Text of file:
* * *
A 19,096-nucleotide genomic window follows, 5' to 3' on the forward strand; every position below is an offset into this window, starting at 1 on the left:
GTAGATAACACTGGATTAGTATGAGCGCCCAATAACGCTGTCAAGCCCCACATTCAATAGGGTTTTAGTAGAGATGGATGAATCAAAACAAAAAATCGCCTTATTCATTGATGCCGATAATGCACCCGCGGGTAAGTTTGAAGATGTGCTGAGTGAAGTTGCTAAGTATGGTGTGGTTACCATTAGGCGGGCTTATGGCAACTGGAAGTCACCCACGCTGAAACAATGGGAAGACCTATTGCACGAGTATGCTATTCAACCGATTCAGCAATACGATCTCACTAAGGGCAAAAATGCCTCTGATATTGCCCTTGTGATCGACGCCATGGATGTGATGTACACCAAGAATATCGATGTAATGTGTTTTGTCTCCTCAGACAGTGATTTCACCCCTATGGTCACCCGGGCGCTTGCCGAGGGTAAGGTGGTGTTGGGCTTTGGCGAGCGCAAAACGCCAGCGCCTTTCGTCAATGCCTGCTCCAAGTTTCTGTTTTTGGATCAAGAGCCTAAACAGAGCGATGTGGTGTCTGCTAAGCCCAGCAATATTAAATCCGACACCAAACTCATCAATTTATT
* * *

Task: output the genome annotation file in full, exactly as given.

A 19,096-nucleotide genomic window follows, 5' to 3' on the forward strand; every position below is an offset into this window, starting at 1 on the left:
GTAGATAACACTGGATTAGTATGAGCGCCCAATAACGCTGTCAAGCCCCACATTCAATAGGGTTTTAGTAGAGATGGATGAATCAAAACAAAAAATCGCCTTATTCATTGATGCCGATAATGCACCCGCGGGTAAGTTTGAAGATGTGCTGAGTGAAGTTGCTAAGTATGGTGTGGTTACCATTAGGCGGGCTTATGGCAACTGGAAGTCACCCACGCTGAAACAATGGGAAGACCTATTGCACGAGTATGCTATTCAACCGATTCAGCAATACGATCTCACTAAGGGCAAAAATGCCTCTGATATTGCCCTTGTGATCGACGCCATGGATGTGATGTACACCAAGAATATCGATGTAATGTGTTTTGTCTCCTCAGACAGTGATTTCACCCCTATGGTCACCCGGGCGCTTGCCGAGGGTAAGGTGGTGTTGGGCTTTGGCGAGCGCAAAACGCCAGCGCCTTTCGTCAATGCCTGCTCCAAGTTTCTGTTTTTGGATCAAGAGCCTAAACAGAGCGATGTGGTGTCTGCTAAGCCCAGCAATATTAAATCCGACACCAAACTCATCAATTTATT